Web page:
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This question already has an answer here:

"An opportunity for a complete positive transformation of your child for which you have always aspired for".

The above sentence appears on the board of a private primary school. I think the writer has made a redundancy in use of preposition. The sentence should correctly read as follows:

"An opportunity for a complete positive transformation of your child which you have always aspired for."

or:

"An opportunity for a complete positive transformation of your child for which you have always aspired."

marked as duplicate by user6951, Chenmunka, ColleenV, Tyler James Young, Ben Kovitz Feb 18 '15 at 16:23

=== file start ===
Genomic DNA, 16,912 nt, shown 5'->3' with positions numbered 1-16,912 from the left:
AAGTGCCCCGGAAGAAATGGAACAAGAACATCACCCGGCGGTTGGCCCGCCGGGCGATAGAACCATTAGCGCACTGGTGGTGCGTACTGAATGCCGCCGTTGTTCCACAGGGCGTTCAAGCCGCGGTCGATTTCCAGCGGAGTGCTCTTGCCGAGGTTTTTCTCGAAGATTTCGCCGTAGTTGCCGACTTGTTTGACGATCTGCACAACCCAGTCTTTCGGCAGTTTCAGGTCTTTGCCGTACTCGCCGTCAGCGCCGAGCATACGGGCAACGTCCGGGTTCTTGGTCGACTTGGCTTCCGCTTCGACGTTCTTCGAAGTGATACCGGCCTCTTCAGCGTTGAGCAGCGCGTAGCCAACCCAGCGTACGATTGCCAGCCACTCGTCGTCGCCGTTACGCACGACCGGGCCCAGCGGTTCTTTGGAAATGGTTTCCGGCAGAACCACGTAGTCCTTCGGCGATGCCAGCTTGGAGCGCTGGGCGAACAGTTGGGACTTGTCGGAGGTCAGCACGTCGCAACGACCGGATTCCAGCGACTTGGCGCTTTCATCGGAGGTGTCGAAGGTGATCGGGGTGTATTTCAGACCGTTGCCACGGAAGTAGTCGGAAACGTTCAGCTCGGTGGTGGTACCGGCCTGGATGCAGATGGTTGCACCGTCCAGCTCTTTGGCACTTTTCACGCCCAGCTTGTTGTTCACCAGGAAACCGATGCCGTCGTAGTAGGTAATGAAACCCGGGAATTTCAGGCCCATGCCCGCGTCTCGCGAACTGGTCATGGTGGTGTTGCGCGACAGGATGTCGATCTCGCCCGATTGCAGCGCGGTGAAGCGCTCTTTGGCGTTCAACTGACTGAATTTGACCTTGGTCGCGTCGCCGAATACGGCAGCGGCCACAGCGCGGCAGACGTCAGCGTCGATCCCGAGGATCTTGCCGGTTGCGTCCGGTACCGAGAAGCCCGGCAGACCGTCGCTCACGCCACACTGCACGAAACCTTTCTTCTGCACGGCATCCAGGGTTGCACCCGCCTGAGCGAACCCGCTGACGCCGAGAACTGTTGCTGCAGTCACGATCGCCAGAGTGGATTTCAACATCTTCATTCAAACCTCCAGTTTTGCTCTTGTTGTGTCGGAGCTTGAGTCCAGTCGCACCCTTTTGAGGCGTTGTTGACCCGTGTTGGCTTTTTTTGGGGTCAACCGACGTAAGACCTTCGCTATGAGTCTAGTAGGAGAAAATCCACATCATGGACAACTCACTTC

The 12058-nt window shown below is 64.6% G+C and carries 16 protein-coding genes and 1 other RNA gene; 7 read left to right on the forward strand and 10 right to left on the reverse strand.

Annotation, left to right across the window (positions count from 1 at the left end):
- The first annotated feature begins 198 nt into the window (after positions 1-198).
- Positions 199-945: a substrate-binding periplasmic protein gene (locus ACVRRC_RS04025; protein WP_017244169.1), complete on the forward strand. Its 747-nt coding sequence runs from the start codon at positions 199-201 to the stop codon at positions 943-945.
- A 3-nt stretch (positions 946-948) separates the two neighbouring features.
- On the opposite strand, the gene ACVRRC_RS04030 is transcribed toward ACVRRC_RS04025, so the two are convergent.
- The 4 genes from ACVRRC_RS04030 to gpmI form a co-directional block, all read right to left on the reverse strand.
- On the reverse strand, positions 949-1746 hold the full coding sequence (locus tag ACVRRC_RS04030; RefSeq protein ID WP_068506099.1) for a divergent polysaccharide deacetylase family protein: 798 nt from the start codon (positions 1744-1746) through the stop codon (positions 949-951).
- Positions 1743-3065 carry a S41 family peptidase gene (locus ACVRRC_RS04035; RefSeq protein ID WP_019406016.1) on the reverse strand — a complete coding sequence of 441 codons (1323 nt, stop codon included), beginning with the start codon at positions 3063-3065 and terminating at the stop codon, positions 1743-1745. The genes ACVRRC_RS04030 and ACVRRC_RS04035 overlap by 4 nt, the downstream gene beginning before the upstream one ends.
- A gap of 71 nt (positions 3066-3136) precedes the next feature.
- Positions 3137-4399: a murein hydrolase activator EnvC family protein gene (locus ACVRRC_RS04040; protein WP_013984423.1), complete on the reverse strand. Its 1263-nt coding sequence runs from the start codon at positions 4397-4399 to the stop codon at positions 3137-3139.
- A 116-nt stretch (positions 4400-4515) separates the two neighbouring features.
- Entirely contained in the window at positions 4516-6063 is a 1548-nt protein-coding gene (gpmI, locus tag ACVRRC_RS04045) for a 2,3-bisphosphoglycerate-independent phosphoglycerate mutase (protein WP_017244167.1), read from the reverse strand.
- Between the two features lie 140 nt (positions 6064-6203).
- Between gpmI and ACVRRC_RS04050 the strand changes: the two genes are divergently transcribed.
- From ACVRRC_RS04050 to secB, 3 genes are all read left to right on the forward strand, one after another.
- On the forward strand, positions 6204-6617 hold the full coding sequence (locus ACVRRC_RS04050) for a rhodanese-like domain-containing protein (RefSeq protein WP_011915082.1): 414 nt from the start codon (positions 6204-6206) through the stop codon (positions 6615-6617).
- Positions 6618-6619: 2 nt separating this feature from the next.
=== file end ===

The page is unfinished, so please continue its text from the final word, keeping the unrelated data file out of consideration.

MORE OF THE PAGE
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    Yes, you're right. You can use any of the sentences you wrote below. The one written on the school board is incorrect. – v kumar Feb 18 '15 at 11:02
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    Don't believe Indian private schools! Most of them commit blunders! :) – Maulik V Feb 18 '15 at 11:04
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You're absolutely right. I'm not sure if it breaks a formal grammatical rule, but it certainly sounds clumsy. I would even rewrite the sentence entirely:

An opportunity for a complete and positive transformation of your child that you've always aspired for.

Even then I dislike what it's saying; it implies that everyone's child is horrible and in dire need of a transformation that only the school can provide. That's just a personal thought though, and has no bearing on the validity of the sentence.

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